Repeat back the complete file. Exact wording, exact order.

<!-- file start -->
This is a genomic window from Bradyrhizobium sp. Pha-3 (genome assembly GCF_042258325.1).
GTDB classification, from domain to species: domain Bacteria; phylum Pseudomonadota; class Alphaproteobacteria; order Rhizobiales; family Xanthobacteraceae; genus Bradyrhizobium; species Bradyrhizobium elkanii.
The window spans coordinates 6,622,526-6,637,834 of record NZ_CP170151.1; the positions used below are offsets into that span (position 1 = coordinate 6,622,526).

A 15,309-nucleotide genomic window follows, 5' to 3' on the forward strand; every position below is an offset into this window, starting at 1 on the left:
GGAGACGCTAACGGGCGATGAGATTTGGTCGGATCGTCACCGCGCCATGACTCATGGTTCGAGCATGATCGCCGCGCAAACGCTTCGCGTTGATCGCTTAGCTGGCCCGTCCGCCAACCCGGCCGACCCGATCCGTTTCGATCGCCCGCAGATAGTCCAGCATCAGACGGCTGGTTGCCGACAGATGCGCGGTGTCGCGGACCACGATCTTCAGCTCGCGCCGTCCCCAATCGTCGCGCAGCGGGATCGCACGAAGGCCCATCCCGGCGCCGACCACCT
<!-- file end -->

This is a genomic window from Bradyrhizobium sp. Pha-3 (genome assembly GCF_042258325.1).
GTDB classification, from domain to species: domain Bacteria; phylum Pseudomonadota; class Alphaproteobacteria; order Rhizobiales; family Xanthobacteraceae; genus Bradyrhizobium; species Bradyrhizobium elkanii.
The window spans coordinates 6,622,526-6,637,834 of record NZ_CP170151.1; the positions used below are offsets into that span (position 1 = coordinate 6,622,526).

A 15,309-nucleotide genomic window follows, 5' to 3' on the forward strand; every position below is an offset into this window, starting at 1 on the left:
GGAGACGCTAACGGGCGATGAGATTTGGTCGGATCGTCACCGCGCCATGACTCATGGTTCGAGCATGATCGCCGCGCAAACGCTTCGCGTTGATCGCTTAGCTGGCCCGTCCGCCAACCCGGCCGACCCGATCCGTTTCGATCGCCCGCAGATAGTCCAGCATCAGACGGCTGGTTGCCGACAGATGCGCGGTGTCGCGGACCACGATCTTCAGCTCGCGCCGTCCCCAATCGTCGCGCAGCGGGATCGCACGAAGGCCCATCCCGGCGCCGACCACCT